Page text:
From Gordon Lightfoot’s “Sundown” to Woody Guthrie’s “I Ain’t Got No Home in This World Anymore,” Sarah Lee and Cathy Guthrie’s earliest performances at Sam’s Town Point in Austin, Texas radiated with a blood-is-thicker-than-whiskey bond on the small stage. The Ramsay Midwood-owned honkytonk’s stage sits only a foot off the ground—if that—but it felt like the duo stood 10 feet high every night they performed. Sharing a single mic, they unleashed hypnotic harmonies as they blended alt-country with folk roots—and a side of Texas honkytonk.
Though the band is just a year old, the magic between the Guthrie sisters is undeniable. Their weekly gigs as the Guthrie Girls began to attract more and more local musicians to the unassuming neighborhood bar, where the women had once worked as bartenders. And their talent stands on its own, though they come from high-caliber folk pedigree (Arlo’s daughters, Woody’s granddaughters).
The Guthrie Girls was born during a whirlwind of life changes for both women in a chaotic time, but it’s grown into a cathartic musical revelation. A necessity. Sarah Lee and Cathy agree that the project isn’t fleeting.
“It was in the middle of the pandemic, and nobody was going out, but suddenly we had this great group of musicians who just came out to jam with us,” Sarah Lee says.
The duo has yet to release any recordings, and aside from a low-quality video of a set they performed at SXSW this year, they hardly have any online presence. During our conversation, the sisters realize their dad, folk hero Arlo Guthrie, has yet to see or even hear them perform as the Guthrie Girls. They didn’t know about the SXSW footage on YouTube, so Sarah Lee tells Cathy to make a note to share it with their father.
“Yeah, we don’t have much out there yet,” Sarah Lee says. “We were just trying to figure out what we would do with our lives after Covid.”
In 2019, after more than two decades of marriage, Sarah Lee and her husband, singer-songwriter Johnny Irion, split. Their long and fruitful music career together, which included working with producers like Wilco’s Jeff Tweedy and the Jayhawks’ Gary Louris, also ended. Sarah Lee already knew that she didn’t need Irion to carry her career; her songwriting talent is evident in her solo work. “Honey and the Dew,” a sweet and earnest tune based on what she had with Irion at one point, showcases Sarah Lee’s alto vocals that effortlessly emit a natural vibrato with an enchanting slight twang.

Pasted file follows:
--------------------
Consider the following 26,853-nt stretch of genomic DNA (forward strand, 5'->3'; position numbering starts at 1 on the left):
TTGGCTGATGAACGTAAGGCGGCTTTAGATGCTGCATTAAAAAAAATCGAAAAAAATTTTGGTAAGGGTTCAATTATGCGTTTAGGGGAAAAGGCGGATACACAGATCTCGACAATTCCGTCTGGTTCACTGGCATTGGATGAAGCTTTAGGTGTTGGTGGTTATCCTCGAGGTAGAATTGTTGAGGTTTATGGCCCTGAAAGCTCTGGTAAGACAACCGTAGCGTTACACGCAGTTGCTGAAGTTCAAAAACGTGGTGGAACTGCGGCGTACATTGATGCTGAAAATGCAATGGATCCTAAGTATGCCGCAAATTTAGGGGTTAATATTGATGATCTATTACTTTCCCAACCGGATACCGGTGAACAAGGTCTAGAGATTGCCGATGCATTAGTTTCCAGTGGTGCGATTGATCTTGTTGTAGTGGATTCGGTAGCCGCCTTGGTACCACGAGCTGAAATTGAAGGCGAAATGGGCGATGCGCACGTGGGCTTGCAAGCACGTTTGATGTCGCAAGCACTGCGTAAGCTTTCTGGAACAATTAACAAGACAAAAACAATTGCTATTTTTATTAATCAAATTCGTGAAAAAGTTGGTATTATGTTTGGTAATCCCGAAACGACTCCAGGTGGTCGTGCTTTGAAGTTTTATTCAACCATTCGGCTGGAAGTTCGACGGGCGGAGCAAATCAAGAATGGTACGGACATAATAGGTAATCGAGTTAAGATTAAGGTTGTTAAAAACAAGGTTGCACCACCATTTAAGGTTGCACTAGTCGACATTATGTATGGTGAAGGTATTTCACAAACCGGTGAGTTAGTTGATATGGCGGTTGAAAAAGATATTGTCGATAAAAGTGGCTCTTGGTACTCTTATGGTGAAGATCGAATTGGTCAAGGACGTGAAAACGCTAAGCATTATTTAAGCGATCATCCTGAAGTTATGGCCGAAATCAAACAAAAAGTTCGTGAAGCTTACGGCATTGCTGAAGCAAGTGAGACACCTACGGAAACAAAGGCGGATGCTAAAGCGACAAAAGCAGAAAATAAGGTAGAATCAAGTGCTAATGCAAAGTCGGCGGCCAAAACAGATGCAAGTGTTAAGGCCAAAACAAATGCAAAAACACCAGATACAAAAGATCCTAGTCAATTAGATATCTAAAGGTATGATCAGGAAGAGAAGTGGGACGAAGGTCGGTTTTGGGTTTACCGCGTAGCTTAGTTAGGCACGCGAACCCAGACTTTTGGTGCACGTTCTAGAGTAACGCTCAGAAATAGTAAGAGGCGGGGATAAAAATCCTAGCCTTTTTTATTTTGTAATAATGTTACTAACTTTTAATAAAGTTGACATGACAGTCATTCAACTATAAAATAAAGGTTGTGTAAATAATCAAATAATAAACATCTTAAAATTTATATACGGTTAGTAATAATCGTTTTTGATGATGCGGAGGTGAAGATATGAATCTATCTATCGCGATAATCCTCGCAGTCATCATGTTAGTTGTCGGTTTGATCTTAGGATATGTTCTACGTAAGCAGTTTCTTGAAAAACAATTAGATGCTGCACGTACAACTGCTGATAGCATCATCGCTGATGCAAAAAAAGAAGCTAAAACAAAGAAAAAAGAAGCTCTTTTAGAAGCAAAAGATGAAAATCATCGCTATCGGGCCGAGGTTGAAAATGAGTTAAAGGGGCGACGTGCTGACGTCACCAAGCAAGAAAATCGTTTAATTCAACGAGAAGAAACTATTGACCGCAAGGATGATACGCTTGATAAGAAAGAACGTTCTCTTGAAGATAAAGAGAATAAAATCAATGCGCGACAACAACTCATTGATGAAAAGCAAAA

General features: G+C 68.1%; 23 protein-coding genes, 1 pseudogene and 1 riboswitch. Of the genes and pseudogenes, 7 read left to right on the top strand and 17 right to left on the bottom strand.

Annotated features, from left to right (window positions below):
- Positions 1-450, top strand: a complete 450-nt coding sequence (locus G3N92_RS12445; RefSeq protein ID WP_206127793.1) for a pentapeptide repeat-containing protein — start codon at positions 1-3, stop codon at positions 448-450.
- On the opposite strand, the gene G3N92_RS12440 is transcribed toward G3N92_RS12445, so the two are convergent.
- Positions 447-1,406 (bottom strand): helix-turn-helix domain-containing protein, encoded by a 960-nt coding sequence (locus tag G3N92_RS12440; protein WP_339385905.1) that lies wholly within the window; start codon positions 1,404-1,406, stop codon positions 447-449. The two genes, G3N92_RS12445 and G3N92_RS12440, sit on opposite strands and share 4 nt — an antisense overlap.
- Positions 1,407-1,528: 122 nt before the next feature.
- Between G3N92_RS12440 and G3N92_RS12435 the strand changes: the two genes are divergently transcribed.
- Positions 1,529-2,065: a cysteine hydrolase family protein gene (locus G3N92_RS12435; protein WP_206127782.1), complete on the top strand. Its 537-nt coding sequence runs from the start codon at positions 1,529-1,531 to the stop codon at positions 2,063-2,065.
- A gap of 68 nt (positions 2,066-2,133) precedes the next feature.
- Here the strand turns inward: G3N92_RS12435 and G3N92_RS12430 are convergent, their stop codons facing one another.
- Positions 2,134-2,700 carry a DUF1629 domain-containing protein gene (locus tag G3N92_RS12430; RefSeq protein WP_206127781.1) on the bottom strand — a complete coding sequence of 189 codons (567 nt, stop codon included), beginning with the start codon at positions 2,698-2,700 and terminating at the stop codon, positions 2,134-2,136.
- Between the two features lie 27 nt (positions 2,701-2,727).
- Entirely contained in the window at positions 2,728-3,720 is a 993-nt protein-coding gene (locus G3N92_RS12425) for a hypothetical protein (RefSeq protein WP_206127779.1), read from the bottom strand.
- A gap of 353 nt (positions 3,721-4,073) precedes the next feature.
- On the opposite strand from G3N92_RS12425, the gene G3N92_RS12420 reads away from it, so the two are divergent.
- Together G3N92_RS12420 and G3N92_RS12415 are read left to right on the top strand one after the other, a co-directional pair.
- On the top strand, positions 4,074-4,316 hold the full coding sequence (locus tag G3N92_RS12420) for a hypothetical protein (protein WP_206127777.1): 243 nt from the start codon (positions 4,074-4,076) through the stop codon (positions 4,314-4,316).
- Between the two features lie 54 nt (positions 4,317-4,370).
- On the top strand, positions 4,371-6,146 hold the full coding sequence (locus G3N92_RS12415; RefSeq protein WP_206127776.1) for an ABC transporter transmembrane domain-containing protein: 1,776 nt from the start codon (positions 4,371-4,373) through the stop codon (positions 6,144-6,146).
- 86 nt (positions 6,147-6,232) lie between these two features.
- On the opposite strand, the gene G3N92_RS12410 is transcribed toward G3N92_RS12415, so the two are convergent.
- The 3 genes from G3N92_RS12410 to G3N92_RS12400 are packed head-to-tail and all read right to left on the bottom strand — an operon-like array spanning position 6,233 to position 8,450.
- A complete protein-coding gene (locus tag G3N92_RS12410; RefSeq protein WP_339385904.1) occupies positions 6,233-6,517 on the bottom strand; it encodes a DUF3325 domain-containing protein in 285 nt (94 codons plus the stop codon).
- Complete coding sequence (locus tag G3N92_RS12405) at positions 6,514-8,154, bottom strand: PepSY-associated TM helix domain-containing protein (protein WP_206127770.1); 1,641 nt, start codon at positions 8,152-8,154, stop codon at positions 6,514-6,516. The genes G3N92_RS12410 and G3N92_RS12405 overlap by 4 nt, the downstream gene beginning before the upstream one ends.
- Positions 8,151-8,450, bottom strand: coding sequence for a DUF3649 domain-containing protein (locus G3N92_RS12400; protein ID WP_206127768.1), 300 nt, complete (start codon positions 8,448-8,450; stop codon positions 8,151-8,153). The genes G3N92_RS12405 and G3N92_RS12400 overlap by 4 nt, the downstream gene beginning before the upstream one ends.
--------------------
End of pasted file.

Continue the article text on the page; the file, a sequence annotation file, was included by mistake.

Meanwhile, Cathy’s band with Amy Nelson, Willie’s daughter, had been growing a following with Folk Uke, a ukulele duo known for humorous and raunchy lyrics. In addition to their songs appearing in films (Super Troopers 2) and television shows (Orange Is the New Black), Uke toured with everyone from the Jayhawks to X. When the band wasn’t traveling, Cathy toured with Arlo as a backup singer. When he retired a couple of years ago, she started bartending at Sam’s Town Point (Midwood is her ex) to make ends meet.
“I ended up moving [from Massachusetts] to Austin during the pandemic, because I had no other options, because I was so reliant on touring,” Sarah Lee says. “I started picking up shifts at Sam’s on the nights Cathy was off.”
One hot Austin night during Cathy’s shift, she felt like the joint was so quiet that she could hear the crickets chirping outside. On an impulse, she called her sister and asked if she’d perform.
“I was reluctant,” Sarah Lee says. “I’m not good at the bar scene. I’m a folk singer. I like people to sit and listen. [Cathy] was like, ‘Get over it and come to the bar’—that’s what big sisters can sometimes do.”
When Cathy joined Sarah Lee, she’d run back and forth from behind the bar to the stage. She’d sing a song or two at first, which evolved into three or four songs. It reached the point where both women didn’t have time to bartend.
“Everybody was talking about how we sound amazing and how much they love our harmonies,” Sarah Lee says. “We were having so much fun doing our favorite songs—the stuff we grew up on like Ramblin’ Jack [Elliott] and of course, our dad’s songs and some of Woody’s stuff, but moving them into a bit more of a honky-tonk country sound. Then, dancers started showing up.”
Adds Cathy, “All of a sudden, we were the Wednesday night show in Austin. That momentum happened within the last year. We decided that we wanted to try to release some tracks and take it on the road.”
Sarah Lee and Cathy have recorded a couple of tunes, including Goebel Reeves’ “Hobo’s Lullaby,” which their grandfather also performed. The Guthrie Girls’ rendition of Hoyt Axton’s “Lion in the Winter,” also driven by poignant harmonies, is given a fresh Texas two-step makeover. Both tracks will be released on the first day of the duo’s debut California tour that kicks off on May 20 at Michael’s on Main (with a four-piece backing band). From Soquel, the Guthries play San Francisco, then the boutique Big Sur festival, Hipnic, which is already sold out.
“We had sung together over the years as background singers from time to time, but really not that often, so we had no idea [that it would work],” Sarah Lee says. “It’s organic. We’re playing music for the sake of playing music and trying not to take it too seriously. For us to lighten up in that way is new and extremely satisfying.”
Adds Cathy, “Singing together enhances the experience of supporting one another in our hearts and voices in the way we want to present ourselves to the world. It’s just fun, Saturday night music.”
The Guthrie Girls play Friday, May 20, 8pm. Michael’s on Main, 2591 S. Main St., Soquel. $25 plus fees. folkyeah.com.